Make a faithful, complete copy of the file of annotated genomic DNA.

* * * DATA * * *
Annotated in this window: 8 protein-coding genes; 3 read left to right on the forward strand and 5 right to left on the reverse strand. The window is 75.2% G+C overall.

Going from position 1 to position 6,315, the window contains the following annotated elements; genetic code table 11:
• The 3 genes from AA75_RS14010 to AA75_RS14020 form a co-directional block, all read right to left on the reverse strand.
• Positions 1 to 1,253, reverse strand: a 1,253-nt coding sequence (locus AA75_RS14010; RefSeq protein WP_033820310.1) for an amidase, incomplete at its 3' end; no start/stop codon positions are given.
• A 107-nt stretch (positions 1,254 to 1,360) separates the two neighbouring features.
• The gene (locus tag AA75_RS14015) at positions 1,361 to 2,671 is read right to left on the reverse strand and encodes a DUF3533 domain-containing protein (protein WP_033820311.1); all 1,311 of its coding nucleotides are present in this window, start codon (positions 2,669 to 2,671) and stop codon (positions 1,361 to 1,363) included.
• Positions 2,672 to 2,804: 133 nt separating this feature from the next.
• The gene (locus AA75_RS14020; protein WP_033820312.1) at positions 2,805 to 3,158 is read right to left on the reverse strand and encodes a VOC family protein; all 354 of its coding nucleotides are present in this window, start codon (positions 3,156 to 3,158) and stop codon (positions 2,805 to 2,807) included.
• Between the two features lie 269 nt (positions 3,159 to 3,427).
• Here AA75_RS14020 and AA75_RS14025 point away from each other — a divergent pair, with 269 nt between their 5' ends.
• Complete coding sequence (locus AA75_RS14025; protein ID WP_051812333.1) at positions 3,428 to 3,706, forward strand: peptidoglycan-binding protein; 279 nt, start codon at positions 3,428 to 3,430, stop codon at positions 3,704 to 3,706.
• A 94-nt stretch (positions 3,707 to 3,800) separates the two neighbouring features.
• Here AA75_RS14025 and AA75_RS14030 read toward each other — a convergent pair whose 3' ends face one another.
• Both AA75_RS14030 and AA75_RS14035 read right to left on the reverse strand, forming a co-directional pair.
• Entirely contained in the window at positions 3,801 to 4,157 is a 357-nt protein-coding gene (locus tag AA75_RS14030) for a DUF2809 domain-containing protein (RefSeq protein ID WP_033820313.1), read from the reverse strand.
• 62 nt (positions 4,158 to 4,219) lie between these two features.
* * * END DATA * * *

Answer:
Annotated in this window: 8 protein-coding genes; 3 read left to right on the forward strand and 5 right to left on the reverse strand. The window is 75.2% G+C overall.

Going from position 1 to position 6,315, the window contains the following annotated elements; genetic code table 11:
• The 3 genes from AA75_RS14010 to AA75_RS14020 form a co-directional block, all read right to left on the reverse strand.
• Positions 1 to 1,253, reverse strand: a 1,253-nt coding sequence (locus AA75_RS14010; RefSeq protein WP_033820310.1) for an amidase, incomplete at its 3' end; no start/stop codon positions are given.
• A 107-nt stretch (positions 1,254 to 1,360) separates the two neighbouring features.
• The gene (locus tag AA75_RS14015) at positions 1,361 to 2,671 is read right to left on the reverse strand and encodes a DUF3533 domain-containing protein (protein WP_033820311.1); all 1,311 of its coding nucleotides are present in this window, start codon (positions 2,669 to 2,671) and stop codon (positions 1,361 to 1,363) included.
• Positions 2,672 to 2,804: 133 nt separating this feature from the next.
• The gene (locus AA75_RS14020; protein WP_033820312.1) at positions 2,805 to 3,158 is read right to left on the reverse strand and encodes a VOC family protein; all 354 of its coding nucleotides are present in this window, start codon (positions 3,156 to 3,158) and stop codon (positions 2,805 to 2,807) included.
• Between the two features lie 269 nt (positions 3,159 to 3,427).
• Here AA75_RS14020 and AA75_RS14025 point away from each other — a divergent pair, with 269 nt between their 5' ends.
• Complete coding sequence (locus AA75_RS14025; protein ID WP_051812333.1) at positions 3,428 to 3,706, forward strand: peptidoglycan-binding protein; 279 nt, start codon at positions 3,428 to 3,430, stop codon at positions 3,704 to 3,706.
• A 94-nt stretch (positions 3,707 to 3,800) separates the two neighbouring features.
• Here AA75_RS14025 and AA75_RS14030 read toward each other — a convergent pair whose 3' ends face one another.
• Both AA75_RS14030 and AA75_RS14035 read right to left on the reverse strand, forming a co-directional pair.
• Entirely contained in the window at positions 3,801 to 4,157 is a 357-nt protein-coding gene (locus tag AA75_RS14030) for a DUF2809 domain-containing protein (RefSeq protein ID WP_033820313.1), read from the reverse strand.
• 62 nt (positions 4,158 to 4,219) lie between these two features.